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Guzmán González-Torres

11 January 2024
Economic Bulletin Issue 8, 2023
Last updated on 30 January 2024
According to the estimates of major international institutions, the euro area output gap remained negative or very close to zero in the aftermath of the pandemic and at the onset of the war in Ukraine, despite the rise in euro area core inflation. This contrasts with most available historical data, which show a positive association of a rise in inflation above its medium-run average with an increase in the output gap. This may reflect the fact that demand shocks have historically had a larger effect on the business cycle relative to supply shocks. However, the shocks that hit the euro area after 2020 – disruptions in supply chains and significant increases in input prices – predominantly came from the supply side of the economy. This box explores how accounting for the role of temporary supply shocks in determining potential output can restore the positive association of the output gap with high inflation after 2020. First, the box discusses the concept of potential output as used by most international organisations. It then looks at indicators that could capture recent exceptional demand and supply conditions. Lastly, using information on these indicators, the box proposes complementary slack measures that better reflect inflationary pressures in times of temporary supply shocks.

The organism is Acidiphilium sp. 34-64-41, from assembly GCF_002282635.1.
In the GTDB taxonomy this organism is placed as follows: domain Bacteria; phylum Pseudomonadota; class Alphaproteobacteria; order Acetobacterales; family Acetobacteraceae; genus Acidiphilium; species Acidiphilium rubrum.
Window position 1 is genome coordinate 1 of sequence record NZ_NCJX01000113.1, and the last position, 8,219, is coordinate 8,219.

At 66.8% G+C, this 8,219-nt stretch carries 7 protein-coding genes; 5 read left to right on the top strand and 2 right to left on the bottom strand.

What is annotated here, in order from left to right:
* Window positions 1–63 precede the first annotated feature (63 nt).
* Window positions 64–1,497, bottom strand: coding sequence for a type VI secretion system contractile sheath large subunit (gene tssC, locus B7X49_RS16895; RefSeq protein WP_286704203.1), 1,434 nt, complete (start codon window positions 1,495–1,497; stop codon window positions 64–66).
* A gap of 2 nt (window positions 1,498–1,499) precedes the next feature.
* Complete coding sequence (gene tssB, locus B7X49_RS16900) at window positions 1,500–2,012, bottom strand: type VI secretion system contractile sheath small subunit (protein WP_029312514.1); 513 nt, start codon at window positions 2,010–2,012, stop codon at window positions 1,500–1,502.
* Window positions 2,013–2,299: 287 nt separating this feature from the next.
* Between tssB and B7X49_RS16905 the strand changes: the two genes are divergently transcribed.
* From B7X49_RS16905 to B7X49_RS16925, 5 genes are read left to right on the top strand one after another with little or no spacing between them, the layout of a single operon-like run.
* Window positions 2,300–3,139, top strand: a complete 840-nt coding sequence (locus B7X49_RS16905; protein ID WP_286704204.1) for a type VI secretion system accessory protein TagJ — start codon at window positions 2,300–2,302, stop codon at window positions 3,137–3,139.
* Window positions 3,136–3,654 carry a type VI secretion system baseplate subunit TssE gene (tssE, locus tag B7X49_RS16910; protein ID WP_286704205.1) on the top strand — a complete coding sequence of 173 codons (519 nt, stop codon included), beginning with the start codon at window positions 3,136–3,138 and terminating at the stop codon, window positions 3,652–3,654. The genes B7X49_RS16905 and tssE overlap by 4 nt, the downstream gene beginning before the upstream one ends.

JEL Code
E31 : Macroeconomics and Monetary Economics→Prices, Business Fluctuations, and Cycles→Price Level, Inflation, Deflation
E32 : Macroeconomics and Monetary Economics→Prices, Business Fluctuations, and Cycles→Business Fluctuations, Cycles
E37 : Macroeconomics and Monetary Economics→Prices, Business Fluctuations, and Cycles→Forecasting and Simulation: Models and Applications
E58 : Macroeconomics and Monetary Economics→Monetary Policy, Central Banking, and the Supply of Money and Credit→Central Banks and Their Policies